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Mostly we change existing database tables, stored procedures, functions or parameters in tables for software upgrades/bugfixes. And when it's time to deploy our changes to another environment like production or preproduction, some parts of our db changes are forgotten.

In our company, some developers use a database difference analysis application to find out the differences between test and production environment. Some developers store t-sql of every change they made on db, like me.

I wonder what are you doing to deploy db changes to production environment. Why you choose that way ? Or what must be done ?

Thanks for the replies !

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closed as not constructive by Bill the Lizard Jun 9 '12 at 16:56

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4 Answers 4

up vote 5 down vote accepted

We have our db under Source Control. Any changes are tracked that way. Anything else would be a nightmare.

Jeff has an article on it too - http://www.codinghorror.com/blog/archives/001050.html.

Depending on your setup and database, the Database Publishing Wizard - http://www.codeplex.com/sqlhost/Wiki/View.aspx?title=Database%20Publishing%20Wizard - can be really useful.

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2  
How do you put a DB under SC? –  Gary Willoughby Feb 2 '09 at 12:00
    
If you have a look at the Wizard I mentioned it creates a script with everything in it, including the data. That includes SP's, but we have separate files for those to make it more manageable. We use TortoiseSVN to control those files. If you look at Jeff's article there are better ways... –  Joe R Feb 2 '09 at 15:00
    
I'd upvote you a bunch of times if I could, amazing to me how many people don't treat SQL changes like any other code. –  HLGEM Nov 9 '11 at 18:58

Every database object shall be stored in a separate file in version control system. Version control system could contain files like in this example:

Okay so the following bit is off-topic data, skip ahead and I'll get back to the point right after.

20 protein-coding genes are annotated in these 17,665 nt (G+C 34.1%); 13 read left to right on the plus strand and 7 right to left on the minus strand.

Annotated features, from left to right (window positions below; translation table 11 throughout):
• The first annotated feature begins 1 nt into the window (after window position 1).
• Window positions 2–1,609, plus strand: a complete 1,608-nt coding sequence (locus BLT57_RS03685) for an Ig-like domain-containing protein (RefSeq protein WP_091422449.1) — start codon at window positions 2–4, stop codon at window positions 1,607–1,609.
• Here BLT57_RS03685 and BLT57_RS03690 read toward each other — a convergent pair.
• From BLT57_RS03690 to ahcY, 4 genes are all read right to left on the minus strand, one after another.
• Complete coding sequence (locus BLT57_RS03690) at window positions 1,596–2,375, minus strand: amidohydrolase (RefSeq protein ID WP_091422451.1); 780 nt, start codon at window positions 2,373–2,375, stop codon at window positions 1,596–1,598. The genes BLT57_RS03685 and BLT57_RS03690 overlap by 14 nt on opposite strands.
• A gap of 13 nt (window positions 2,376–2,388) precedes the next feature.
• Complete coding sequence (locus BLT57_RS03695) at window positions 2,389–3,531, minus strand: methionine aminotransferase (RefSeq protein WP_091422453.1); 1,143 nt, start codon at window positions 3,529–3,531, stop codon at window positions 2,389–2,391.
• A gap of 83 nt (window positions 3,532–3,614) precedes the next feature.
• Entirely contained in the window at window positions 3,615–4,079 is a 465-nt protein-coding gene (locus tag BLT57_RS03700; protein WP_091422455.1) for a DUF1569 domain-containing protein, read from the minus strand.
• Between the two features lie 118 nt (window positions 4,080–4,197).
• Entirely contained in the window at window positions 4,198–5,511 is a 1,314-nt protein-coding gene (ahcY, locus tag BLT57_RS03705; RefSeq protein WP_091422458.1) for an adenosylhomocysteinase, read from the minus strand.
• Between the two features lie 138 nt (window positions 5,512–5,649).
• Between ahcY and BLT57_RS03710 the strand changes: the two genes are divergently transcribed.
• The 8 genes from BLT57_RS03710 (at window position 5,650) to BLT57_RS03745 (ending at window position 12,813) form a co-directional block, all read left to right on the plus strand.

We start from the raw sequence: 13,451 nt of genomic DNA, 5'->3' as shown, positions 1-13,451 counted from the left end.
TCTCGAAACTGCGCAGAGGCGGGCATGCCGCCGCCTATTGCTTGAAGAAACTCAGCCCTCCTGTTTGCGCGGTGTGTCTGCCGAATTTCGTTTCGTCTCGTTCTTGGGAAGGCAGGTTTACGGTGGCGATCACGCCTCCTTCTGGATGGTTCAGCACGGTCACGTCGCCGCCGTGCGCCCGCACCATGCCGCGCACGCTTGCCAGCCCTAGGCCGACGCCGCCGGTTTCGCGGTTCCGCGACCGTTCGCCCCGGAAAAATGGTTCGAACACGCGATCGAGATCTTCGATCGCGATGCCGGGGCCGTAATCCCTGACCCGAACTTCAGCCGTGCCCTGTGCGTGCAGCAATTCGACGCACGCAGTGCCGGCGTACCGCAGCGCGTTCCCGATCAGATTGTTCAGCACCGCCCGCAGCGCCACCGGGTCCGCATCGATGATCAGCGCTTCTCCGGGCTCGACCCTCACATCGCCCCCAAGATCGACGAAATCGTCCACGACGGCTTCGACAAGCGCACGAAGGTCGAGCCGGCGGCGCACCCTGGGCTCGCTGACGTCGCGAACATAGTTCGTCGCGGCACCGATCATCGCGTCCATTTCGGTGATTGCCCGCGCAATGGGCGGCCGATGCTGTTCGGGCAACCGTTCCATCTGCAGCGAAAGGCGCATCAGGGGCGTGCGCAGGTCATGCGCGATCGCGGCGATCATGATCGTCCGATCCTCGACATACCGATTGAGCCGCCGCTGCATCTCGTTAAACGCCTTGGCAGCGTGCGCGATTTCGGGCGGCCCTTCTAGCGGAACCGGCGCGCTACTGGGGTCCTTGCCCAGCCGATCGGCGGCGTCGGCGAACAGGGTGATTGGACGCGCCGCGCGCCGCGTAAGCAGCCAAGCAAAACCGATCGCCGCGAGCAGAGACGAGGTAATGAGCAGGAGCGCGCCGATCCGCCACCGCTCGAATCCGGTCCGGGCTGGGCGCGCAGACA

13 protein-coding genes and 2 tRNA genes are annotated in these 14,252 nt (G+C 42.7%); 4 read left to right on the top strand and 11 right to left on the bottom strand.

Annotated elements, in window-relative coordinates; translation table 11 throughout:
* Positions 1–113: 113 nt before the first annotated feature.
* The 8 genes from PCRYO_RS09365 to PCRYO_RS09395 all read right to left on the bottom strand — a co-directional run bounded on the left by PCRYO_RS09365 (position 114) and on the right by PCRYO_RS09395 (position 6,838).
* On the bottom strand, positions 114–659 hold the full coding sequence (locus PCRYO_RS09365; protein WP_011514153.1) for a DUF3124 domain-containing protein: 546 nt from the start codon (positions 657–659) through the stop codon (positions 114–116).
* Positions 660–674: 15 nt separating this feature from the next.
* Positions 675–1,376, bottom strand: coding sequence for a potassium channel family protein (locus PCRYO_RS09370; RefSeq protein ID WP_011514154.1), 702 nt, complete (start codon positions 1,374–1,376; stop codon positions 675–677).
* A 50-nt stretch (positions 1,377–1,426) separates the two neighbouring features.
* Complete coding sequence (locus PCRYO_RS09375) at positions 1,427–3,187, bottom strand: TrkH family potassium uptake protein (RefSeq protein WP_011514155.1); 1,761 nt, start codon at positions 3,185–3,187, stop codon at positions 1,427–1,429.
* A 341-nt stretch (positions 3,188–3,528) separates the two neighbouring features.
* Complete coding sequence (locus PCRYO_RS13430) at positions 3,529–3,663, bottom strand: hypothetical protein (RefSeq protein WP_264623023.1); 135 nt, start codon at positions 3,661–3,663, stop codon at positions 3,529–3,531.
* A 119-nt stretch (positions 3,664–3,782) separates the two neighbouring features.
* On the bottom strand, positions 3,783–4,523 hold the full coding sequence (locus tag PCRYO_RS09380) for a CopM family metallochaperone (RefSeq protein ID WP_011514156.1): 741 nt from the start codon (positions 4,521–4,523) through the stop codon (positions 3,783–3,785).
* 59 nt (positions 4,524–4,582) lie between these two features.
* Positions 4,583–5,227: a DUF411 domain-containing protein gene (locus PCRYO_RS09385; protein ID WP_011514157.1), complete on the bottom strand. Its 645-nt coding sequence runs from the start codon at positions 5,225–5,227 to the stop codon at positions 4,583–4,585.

|- tables
     |- employees.sql
     |- contracts.sql
|- packages
     |- contract_api.sql
|- functions
     |- get_employee_name.sql
...etc...

Whenever you modify some DB object, then you must also modify the appropriate SQL (DDL) file in the version control system. For example, if you modify package *contract_api*, then you update file *contract_api.sql*. As this file has been modified - it can be installed, say, by a continuous integration engine.

BUT, as you know, there are DDL scripts, that can't be executed twice. For example 'CREATE TABLE mytable...' script can be executed only once. And if your system is already in production, then you can't afford 'DROP TABLE mytable' statement in the header of your 'CREATE TABLE...' script. Therefore for production systems you need to create so called delta scripts that will deliver only changes. In this case you could simply create a new file called employees_upd01.sql that contains statement 'ALTER TABLE mytable ADD COLUMN...'.

After some time your repository could look like this:

|- tables
     |- employees.sql
     |- employees_upgr20091001.sql
     |- employees_upgr20091004.sql
     |- contracts.sql
|- packages
     |- contract_api.sql
|- functions
     |- get_employee_name.sql
...etc...

And this is OK, because: 1) when you need to deliver todays' incremental changes to database - you deploy files that were modified today 2) if you need to deploy a clean installation of your system - you run all scripts in order, e.g. first employees.sql, then *employees_upgr20091001.sql*, etc.

As each DB object is in a separate file in version control system, you have a good control over all changes.

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Scripting and storing every change you made in SQL is the best way IMO.

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In one project, I have all my DB changes in DDL scripts. Those scripts contain the SQL statements which are necessary to upgrade the DB to a certain version. The filename of the script also contains the version-number of the DB to which the DB will be upgraded (_versionnumber.sql)

Next to that, I've a small application which upgrades the DB to the latest version, by executing those script files in the correct order (from current versionnr of the DB to the last script-file).

For new projects, I now use Migrator.NET. This framework lets you write your DB changes in C# classes. The framework has a console application with which you can execute the DB changes, and it is also possible to use it with msbuild.

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